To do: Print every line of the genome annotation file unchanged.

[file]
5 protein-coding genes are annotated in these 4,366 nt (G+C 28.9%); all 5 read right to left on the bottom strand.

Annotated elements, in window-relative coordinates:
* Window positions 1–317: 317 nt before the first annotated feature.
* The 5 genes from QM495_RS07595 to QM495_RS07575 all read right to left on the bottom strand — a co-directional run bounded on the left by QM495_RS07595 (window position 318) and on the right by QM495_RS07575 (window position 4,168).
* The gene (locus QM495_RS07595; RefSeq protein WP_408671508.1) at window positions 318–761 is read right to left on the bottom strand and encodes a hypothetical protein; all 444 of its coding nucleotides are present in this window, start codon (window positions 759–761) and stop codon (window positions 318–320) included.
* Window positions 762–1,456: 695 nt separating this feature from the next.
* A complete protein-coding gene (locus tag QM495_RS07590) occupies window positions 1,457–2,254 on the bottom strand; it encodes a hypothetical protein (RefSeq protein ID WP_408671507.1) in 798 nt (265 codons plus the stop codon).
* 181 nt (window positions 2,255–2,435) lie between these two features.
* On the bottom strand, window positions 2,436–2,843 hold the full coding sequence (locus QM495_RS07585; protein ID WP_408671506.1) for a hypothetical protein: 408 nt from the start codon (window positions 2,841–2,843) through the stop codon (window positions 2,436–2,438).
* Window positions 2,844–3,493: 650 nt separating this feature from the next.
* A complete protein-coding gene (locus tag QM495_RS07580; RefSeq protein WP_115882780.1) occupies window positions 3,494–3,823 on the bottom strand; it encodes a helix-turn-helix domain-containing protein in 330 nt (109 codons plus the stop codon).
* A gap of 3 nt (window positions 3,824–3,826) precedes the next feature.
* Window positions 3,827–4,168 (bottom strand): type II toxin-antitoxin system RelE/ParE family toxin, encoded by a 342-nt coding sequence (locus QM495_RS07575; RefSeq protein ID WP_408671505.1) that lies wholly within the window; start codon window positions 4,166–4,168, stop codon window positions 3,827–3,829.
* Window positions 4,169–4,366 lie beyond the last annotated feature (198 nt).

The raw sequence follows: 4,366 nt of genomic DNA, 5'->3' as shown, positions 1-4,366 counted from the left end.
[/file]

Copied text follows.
5 protein-coding genes are annotated in these 4,366 nt (G+C 28.9%); all 5 read right to left on the bottom strand.

Annotated elements, in window-relative coordinates:
* Window positions 1–317: 317 nt before the first annotated feature.
* The 5 genes from QM495_RS07595 to QM495_RS07575 all read right to left on the bottom strand — a co-directional run bounded on the left by QM495_RS07595 (window position 318) and on the right by QM495_RS07575 (window position 4,168).
* The gene (locus QM495_RS07595; RefSeq protein WP_408671508.1) at window positions 318–761 is read right to left on the bottom strand and encodes a hypothetical protein; all 444 of its coding nucleotides are present in this window, start codon (window positions 759–761) and stop codon (window positions 318–320) included.
* Window positions 762–1,456: 695 nt separating this feature from the next.
* A complete protein-coding gene (locus tag QM495_RS07590) occupies window positions 1,457–2,254 on the bottom strand; it encodes a hypothetical protein (RefSeq protein ID WP_408671507.1) in 798 nt (265 codons plus the stop codon).
* 181 nt (window positions 2,255–2,435) lie between these two features.
* On the bottom strand, window positions 2,436–2,843 hold the full coding sequence (locus QM495_RS07585; protein ID WP_408671506.1) for a hypothetical protein: 408 nt from the start codon (window positions 2,841–2,843) through the stop codon (window positions 2,436–2,438).
* Window positions 2,844–3,493: 650 nt separating this feature from the next.
* A complete protein-coding gene (locus tag QM495_RS07580; RefSeq protein WP_115882780.1) occupies window positions 3,494–3,823 on the bottom strand; it encodes a helix-turn-helix domain-containing protein in 330 nt (109 codons plus the stop codon).
* A gap of 3 nt (window positions 3,824–3,826) precedes the next feature.
* Window positions 3,827–4,168 (bottom strand): type II toxin-antitoxin system RelE/ParE family toxin, encoded by a 342-nt coding sequence (locus QM495_RS07575; RefSeq protein ID WP_408671505.1) that lies wholly within the window; start codon window positions 4,166–4,168, stop codon window positions 3,827–3,829.
* Window positions 4,169–4,366 lie beyond the last annotated feature (198 nt).

The raw sequence follows: 4,366 nt of genomic DNA, 5'->3' as shown, positions 1-4,366 counted from the left end.